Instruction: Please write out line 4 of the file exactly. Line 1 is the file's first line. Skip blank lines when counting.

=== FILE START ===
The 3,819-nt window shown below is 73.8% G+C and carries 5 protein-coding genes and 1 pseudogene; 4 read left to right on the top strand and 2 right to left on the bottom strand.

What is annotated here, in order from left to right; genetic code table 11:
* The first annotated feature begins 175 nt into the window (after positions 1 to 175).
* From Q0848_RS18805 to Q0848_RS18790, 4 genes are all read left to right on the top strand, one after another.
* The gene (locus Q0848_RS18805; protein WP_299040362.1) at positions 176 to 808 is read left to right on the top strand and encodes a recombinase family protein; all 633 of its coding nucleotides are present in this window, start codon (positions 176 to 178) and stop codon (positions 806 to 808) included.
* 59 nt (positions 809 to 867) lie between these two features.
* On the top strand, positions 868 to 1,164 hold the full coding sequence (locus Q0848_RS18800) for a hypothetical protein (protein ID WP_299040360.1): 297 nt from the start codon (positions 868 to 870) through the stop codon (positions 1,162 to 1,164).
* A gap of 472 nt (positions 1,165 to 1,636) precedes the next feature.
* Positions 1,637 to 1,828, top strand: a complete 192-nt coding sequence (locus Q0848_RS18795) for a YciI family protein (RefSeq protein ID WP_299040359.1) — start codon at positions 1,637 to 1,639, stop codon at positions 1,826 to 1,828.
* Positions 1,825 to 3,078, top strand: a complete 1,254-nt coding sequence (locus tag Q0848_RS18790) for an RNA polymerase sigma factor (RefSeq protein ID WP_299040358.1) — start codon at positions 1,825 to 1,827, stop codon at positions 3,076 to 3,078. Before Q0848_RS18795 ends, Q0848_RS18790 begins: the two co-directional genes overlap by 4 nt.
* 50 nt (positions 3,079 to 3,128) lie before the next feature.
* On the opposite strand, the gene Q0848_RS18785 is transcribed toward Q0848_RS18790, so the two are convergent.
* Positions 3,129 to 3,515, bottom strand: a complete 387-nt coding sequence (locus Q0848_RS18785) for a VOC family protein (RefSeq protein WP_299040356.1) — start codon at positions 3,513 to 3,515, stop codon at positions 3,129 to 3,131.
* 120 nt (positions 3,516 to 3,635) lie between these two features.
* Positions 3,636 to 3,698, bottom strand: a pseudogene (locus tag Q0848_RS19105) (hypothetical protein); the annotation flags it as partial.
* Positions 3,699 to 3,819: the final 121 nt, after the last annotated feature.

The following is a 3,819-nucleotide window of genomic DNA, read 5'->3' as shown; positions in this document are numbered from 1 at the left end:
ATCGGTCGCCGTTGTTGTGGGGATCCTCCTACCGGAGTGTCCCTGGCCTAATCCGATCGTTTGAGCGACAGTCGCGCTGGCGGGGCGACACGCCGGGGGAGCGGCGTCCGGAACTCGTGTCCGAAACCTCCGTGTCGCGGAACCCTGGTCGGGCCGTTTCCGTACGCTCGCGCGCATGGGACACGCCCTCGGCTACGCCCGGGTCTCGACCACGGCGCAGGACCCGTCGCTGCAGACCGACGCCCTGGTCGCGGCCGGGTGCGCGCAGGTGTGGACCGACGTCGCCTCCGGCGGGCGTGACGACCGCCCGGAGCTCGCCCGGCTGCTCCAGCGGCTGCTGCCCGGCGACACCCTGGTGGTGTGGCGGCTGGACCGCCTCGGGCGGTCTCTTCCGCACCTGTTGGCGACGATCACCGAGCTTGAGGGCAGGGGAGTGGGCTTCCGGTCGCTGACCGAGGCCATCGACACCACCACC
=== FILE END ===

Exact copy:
* From Q0848_RS18805 to Q0848_RS18790, 4 genes are all read left to right on the top strand, one after another.